The State Department is currently working on a new comprehensive version of an international cyber strategy that it will be circulating around the agency and government this fall.
Nathaniel C. Fick, ambassador at large for the agency’s Bureau of Cyberspace and Digital Policy, discussed some of the work the bureau has been drafting up in the past few months during the Billington Cybersecurity Summit on Sept. 6.
“We do think there’s some conceptual new ground to break and we’re working on that right now. We will definitely have a draft circulating inside of government this fall, and we hope to have the product out in the world, obviously as quickly as possible,” stated Fick.
Development of the strategy comes as technologies such as AI and machine learning (ML) become more prevalent across the world and countries compete for AI dominance.
When asked about the approach the U.S. must take to lead in AI technology, Fisk said the State Department does not “intend for our approach to AI to be as laissez-faire as our approach was on some earlier generations of technology, the stakes are too high.”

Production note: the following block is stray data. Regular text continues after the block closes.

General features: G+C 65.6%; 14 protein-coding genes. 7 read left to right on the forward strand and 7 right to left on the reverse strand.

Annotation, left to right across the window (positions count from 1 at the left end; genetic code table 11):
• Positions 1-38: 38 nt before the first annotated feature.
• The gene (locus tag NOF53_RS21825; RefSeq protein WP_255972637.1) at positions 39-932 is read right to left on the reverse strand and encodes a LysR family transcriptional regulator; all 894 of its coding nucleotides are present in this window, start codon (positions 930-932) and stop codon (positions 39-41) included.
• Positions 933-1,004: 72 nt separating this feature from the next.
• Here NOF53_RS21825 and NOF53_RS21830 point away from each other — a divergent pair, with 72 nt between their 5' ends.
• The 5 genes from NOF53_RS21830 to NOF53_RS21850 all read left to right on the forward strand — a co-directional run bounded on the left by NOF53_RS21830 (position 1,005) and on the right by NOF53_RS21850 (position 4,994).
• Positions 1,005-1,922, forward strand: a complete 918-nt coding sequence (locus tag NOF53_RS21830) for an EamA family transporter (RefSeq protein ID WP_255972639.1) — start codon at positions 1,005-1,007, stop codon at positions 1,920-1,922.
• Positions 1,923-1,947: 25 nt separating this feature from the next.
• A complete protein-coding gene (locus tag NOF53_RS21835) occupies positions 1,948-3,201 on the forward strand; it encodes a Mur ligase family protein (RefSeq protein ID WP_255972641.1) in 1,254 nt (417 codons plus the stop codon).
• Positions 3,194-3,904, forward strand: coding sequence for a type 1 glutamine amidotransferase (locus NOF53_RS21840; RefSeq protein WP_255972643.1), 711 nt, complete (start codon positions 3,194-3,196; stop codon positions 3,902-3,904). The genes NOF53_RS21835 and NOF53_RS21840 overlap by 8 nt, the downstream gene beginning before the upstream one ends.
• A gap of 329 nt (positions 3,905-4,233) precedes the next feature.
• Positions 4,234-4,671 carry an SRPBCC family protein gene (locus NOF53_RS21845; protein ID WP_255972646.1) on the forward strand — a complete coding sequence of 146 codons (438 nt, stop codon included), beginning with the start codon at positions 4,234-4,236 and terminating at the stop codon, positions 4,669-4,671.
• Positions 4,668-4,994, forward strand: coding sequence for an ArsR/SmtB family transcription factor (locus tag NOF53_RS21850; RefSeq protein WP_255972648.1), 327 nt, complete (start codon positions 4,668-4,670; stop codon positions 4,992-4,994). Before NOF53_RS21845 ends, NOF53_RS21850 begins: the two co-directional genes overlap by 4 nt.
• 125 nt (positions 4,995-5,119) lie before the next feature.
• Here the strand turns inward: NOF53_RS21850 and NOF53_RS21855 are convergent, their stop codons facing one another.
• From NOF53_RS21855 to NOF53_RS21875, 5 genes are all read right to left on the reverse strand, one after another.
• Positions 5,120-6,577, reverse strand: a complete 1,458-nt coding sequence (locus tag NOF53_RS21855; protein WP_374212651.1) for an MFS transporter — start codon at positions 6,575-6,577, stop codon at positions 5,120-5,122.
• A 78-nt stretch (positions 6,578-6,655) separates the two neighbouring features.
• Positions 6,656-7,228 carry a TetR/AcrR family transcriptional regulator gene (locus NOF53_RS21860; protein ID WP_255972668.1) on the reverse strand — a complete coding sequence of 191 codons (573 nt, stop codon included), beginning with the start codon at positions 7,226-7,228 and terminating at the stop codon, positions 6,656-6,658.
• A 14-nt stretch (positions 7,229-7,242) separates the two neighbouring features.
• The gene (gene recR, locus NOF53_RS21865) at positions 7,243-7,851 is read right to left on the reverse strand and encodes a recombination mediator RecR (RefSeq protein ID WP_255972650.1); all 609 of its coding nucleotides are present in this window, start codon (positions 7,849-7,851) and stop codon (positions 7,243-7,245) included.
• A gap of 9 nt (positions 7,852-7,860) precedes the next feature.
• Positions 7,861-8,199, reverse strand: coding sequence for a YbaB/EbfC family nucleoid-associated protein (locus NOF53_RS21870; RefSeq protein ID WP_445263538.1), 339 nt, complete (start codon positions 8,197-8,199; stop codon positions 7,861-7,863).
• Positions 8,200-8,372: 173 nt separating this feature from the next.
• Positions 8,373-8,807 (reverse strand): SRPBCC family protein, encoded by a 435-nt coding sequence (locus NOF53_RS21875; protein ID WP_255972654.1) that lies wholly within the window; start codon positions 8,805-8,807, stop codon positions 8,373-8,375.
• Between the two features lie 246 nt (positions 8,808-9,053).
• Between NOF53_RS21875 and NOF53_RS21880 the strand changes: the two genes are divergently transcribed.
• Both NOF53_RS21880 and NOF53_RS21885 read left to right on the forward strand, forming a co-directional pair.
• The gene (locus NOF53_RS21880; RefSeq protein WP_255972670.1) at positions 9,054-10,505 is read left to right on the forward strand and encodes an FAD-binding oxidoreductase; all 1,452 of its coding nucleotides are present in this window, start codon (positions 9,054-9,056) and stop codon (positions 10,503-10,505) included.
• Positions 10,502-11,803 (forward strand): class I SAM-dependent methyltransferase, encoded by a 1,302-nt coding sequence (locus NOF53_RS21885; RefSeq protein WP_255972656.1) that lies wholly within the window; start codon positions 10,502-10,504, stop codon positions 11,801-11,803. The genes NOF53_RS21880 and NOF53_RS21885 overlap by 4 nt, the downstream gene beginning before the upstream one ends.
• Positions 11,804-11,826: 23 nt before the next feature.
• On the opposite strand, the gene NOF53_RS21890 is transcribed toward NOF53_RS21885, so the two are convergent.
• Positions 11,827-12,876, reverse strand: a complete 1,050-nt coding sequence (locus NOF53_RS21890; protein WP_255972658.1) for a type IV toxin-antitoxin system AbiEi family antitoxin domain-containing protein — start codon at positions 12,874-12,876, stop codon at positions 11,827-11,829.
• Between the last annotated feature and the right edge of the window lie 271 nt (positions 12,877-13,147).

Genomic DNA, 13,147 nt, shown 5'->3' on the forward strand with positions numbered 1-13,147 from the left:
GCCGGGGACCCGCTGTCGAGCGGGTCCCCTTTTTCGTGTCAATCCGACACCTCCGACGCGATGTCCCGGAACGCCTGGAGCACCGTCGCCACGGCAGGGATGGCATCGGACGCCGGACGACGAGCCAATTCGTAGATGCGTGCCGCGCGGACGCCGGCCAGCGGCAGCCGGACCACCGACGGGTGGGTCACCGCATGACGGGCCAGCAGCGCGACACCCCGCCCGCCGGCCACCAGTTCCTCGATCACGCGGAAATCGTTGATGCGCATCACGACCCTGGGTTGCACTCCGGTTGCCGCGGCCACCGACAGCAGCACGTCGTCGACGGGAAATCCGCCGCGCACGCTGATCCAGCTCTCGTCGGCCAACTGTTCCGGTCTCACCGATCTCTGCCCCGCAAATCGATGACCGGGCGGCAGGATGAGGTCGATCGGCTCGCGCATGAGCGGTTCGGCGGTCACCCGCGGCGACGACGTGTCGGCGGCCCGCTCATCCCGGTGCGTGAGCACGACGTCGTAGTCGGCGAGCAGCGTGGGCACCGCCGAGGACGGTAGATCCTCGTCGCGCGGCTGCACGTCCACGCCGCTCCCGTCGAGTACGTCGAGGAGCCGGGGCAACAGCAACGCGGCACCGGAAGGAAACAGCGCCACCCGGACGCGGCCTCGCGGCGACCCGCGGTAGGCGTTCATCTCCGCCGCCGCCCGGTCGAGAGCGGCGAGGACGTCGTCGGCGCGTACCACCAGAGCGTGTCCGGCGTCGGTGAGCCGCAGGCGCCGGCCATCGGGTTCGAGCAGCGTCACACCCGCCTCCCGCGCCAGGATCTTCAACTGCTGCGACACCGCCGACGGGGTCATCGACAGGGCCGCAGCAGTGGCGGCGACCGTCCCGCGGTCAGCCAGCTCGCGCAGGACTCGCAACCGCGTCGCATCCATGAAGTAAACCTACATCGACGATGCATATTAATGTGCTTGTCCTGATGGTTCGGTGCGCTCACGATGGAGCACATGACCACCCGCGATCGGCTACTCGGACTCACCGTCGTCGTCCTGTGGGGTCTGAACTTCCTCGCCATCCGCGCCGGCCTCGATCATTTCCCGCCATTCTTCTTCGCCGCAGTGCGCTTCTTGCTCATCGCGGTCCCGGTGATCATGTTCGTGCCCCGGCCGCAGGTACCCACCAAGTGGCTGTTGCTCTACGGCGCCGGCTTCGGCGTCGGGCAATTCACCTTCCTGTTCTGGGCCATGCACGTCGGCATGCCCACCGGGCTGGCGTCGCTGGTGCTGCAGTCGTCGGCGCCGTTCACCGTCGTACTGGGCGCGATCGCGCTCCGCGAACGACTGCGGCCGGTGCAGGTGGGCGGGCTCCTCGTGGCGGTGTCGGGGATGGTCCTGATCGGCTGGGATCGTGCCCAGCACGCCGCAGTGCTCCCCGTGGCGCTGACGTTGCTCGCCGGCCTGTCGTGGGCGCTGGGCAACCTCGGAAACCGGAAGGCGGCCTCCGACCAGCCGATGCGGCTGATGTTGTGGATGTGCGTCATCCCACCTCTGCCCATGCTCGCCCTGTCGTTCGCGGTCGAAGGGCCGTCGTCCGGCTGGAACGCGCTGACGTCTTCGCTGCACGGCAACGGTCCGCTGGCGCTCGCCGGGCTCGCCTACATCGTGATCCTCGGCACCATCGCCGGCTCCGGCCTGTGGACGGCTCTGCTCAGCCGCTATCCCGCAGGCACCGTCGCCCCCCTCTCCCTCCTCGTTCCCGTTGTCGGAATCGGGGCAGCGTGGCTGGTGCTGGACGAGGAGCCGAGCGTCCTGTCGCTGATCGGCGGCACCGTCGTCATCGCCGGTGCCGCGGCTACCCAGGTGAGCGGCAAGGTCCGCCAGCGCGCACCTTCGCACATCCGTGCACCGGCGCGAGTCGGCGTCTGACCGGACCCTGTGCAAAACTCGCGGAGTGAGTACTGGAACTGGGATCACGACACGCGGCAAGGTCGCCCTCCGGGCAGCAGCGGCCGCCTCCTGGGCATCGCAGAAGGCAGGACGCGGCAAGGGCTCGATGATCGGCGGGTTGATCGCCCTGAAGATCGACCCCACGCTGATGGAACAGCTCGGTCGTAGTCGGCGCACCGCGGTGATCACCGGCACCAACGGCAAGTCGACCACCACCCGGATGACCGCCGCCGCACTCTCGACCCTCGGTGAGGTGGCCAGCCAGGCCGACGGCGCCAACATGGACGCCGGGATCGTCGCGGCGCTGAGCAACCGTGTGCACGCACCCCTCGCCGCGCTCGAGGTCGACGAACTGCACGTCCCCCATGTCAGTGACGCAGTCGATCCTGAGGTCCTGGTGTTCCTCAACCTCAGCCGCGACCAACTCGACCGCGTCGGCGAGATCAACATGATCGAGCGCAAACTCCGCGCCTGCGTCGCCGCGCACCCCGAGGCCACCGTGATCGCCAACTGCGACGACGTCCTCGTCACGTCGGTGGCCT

He also made it clear that the United States is remaining committed to helping lead the way in technology innovation through important global partnerships. “The bottom line is, the U.S. has to show up and we have to engage more or less everywhere.”
Other important partnerships that have helped advance the importance of cybersecurity include those forged among allies around Russia’s invasion of Ukraine. Development of those partnerships, Fick said, has been a “silver lining” to the war.
“Critical enablers of Ukraine’s fight on the tech side have included migration for government enterprise to the cloud, wide-scale provision of distributed resilience and communications, to very quick information sharing feedback among Ukrainian government, U.S. and allied governments in the private sector to blunt Russian cyber-attacks inside Ukraine,” stated Fick.
“So there have been some successes in the context of a very brutal, bloody, 18-month conflict,” stated Fick.
The State Department official also emphasized the importance of public-private partnerships as a necessity to advance the cybersecurity agenda of the U.S. government.
“I am a big proponent of finding ways to cross-pollinate between these worlds … as people think about the arc of their career, give a little time to public service,” Fick said.